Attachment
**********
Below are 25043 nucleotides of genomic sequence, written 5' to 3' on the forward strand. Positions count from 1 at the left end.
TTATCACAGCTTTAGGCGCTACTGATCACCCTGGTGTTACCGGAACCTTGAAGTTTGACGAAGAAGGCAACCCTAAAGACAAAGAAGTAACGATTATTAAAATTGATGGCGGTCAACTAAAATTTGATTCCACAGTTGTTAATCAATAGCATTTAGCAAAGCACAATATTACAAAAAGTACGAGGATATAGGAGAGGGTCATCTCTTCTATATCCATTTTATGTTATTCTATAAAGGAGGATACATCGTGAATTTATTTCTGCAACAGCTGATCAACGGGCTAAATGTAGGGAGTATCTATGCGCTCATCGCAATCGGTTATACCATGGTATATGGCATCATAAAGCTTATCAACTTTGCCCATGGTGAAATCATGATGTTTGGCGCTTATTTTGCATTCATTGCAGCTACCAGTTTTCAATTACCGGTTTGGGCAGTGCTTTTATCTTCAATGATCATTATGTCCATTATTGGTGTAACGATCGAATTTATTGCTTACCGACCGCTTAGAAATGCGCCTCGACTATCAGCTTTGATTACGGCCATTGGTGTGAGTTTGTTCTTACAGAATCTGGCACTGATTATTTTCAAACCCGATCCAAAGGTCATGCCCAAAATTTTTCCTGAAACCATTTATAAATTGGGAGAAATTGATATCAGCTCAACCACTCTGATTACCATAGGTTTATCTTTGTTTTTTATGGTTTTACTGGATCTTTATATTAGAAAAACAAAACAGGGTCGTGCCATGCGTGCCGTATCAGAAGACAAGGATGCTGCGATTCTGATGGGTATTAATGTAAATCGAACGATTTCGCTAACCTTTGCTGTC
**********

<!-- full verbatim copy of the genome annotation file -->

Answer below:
Below are 25043 nucleotides of genomic sequence, written 5' to 3' on the forward strand. Positions count from 1 at the left end.
TTATCACAGCTTTAGGCGCTACTGATCACCCTGGTGTTACCGGAACCTTGAAGTTTGACGAAGAAGGCAACCCTAAAGACAAAGAAGTAACGATTATTAAAATTGATGGCGGTCAACTAAAATTTGATTCCACAGTTGTTAATCAATAGCATTTAGCAAAGCACAATATTACAAAAAGTACGAGGATATAGGAGAGGGTCATCTCTTCTATATCCATTTTATGTTATTCTATAAAGGAGGATACATCGTGAATTTATTTCTGCAACAGCTGATCAACGGGCTAAATGTAGGGAGTATCTATGCGCTCATCGCAATCGGTTATACCATGGTATATGGCATCATAAAGCTTATCAACTTTGCCCATGGTGAAATCATGATGTTTGGCGCTTATTTTGCATTCATTGCAGCTACCAGTTTTCAATTACCGGTTTGGGCAGTGCTTTTATCTTCAATGATCATTATGTCCATTATTGGTGTAACGATCGAATTTATTGCTTACCGACCGCTTAGAAATGCGCCTCGACTATCAGCTTTGATTACGGCCATTGGTGTGAGTTTGTTCTTACAGAATCTGGCACTGATTATTTTCAAACCCGATCCAAAGGTCATGCCCAAAATTTTTCCTGAAACCATTTATAAATTGGGAGAAATTGATATCAGCTCAACCACTCTGATTACCATAGGTTTATCTTTGTTTTTTATGGTTTTACTGGATCTTTATATTAGAAAAACAAAACAGGGTCGTGCCATGCGTGCCGTATCAGAAGACAAGGATGCTGCGATTCTGATGGGTATTAATGTAAATCGAACGATTTCGCTAACCTTTGCTGTC